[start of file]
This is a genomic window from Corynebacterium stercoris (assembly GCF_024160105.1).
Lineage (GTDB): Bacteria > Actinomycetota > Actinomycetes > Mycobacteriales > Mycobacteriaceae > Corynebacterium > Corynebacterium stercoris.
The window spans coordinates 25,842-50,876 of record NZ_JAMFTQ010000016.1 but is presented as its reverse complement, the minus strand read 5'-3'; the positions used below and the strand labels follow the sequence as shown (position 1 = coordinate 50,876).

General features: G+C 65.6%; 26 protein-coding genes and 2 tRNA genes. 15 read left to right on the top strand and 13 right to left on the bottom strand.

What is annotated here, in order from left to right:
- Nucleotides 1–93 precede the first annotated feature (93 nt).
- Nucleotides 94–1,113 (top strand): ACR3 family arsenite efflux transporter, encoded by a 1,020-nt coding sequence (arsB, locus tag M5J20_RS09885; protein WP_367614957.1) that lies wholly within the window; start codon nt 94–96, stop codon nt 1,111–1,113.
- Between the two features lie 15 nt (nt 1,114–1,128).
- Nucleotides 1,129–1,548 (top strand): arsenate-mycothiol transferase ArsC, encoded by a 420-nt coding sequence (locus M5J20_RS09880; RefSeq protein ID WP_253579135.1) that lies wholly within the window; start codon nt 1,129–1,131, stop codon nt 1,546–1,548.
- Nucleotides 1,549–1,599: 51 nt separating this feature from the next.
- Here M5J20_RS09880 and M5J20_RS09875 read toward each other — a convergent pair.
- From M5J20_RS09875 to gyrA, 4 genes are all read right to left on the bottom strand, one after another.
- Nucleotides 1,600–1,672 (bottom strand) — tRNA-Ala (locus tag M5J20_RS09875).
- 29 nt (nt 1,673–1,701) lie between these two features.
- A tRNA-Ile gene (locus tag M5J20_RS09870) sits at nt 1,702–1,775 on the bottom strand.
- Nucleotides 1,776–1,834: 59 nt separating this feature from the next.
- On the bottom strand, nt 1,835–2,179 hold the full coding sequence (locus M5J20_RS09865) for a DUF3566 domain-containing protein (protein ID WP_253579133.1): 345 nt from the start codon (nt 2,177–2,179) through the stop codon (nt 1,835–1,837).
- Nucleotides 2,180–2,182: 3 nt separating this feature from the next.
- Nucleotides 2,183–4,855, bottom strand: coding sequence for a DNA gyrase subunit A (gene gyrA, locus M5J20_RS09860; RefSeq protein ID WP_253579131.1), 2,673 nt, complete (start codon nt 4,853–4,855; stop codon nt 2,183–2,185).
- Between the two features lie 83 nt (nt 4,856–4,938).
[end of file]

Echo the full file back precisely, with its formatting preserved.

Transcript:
This is a genomic window from Corynebacterium stercoris (assembly GCF_024160105.1).
Lineage (GTDB): Bacteria > Actinomycetota > Actinomycetes > Mycobacteriales > Mycobacteriaceae > Corynebacterium > Corynebacterium stercoris.
The window spans coordinates 25,842-50,876 of record NZ_JAMFTQ010000016.1 but is presented as its reverse complement, the minus strand read 5'-3'; the positions used below and the strand labels follow the sequence as shown (position 1 = coordinate 50,876).

General features: G+C 65.6%; 26 protein-coding genes and 2 tRNA genes. 15 read left to right on the top strand and 13 right to left on the bottom strand.

What is annotated here, in order from left to right:
- Nucleotides 1–93 precede the first annotated feature (93 nt).
- Nucleotides 94–1,113 (top strand): ACR3 family arsenite efflux transporter, encoded by a 1,020-nt coding sequence (arsB, locus tag M5J20_RS09885; protein WP_367614957.1) that lies wholly within the window; start codon nt 94–96, stop codon nt 1,111–1,113.
- Between the two features lie 15 nt (nt 1,114–1,128).
- Nucleotides 1,129–1,548 (top strand): arsenate-mycothiol transferase ArsC, encoded by a 420-nt coding sequence (locus M5J20_RS09880; RefSeq protein ID WP_253579135.1) that lies wholly within the window; start codon nt 1,129–1,131, stop codon nt 1,546–1,548.
- Nucleotides 1,549–1,599: 51 nt separating this feature from the next.
- Here M5J20_RS09880 and M5J20_RS09875 read toward each other — a convergent pair.
- From M5J20_RS09875 to gyrA, 4 genes are all read right to left on the bottom strand, one after another.
- Nucleotides 1,600–1,672 (bottom strand) — tRNA-Ala (locus tag M5J20_RS09875).
- 29 nt (nt 1,673–1,701) lie between these two features.
- A tRNA-Ile gene (locus tag M5J20_RS09870) sits at nt 1,702–1,775 on the bottom strand.
- Nucleotides 1,776–1,834: 59 nt separating this feature from the next.
- On the bottom strand, nt 1,835–2,179 hold the full coding sequence (locus M5J20_RS09865) for a DUF3566 domain-containing protein (protein ID WP_253579133.1): 345 nt from the start codon (nt 2,177–2,179) through the stop codon (nt 1,835–1,837).
- Nucleotides 2,180–2,182: 3 nt separating this feature from the next.
- Nucleotides 2,183–4,855, bottom strand: coding sequence for a DNA gyrase subunit A (gene gyrA, locus M5J20_RS09860; RefSeq protein ID WP_253579131.1), 2,673 nt, complete (start codon nt 4,853–4,855; stop codon nt 2,183–2,185).
- Between the two features lie 83 nt (nt 4,856–4,938).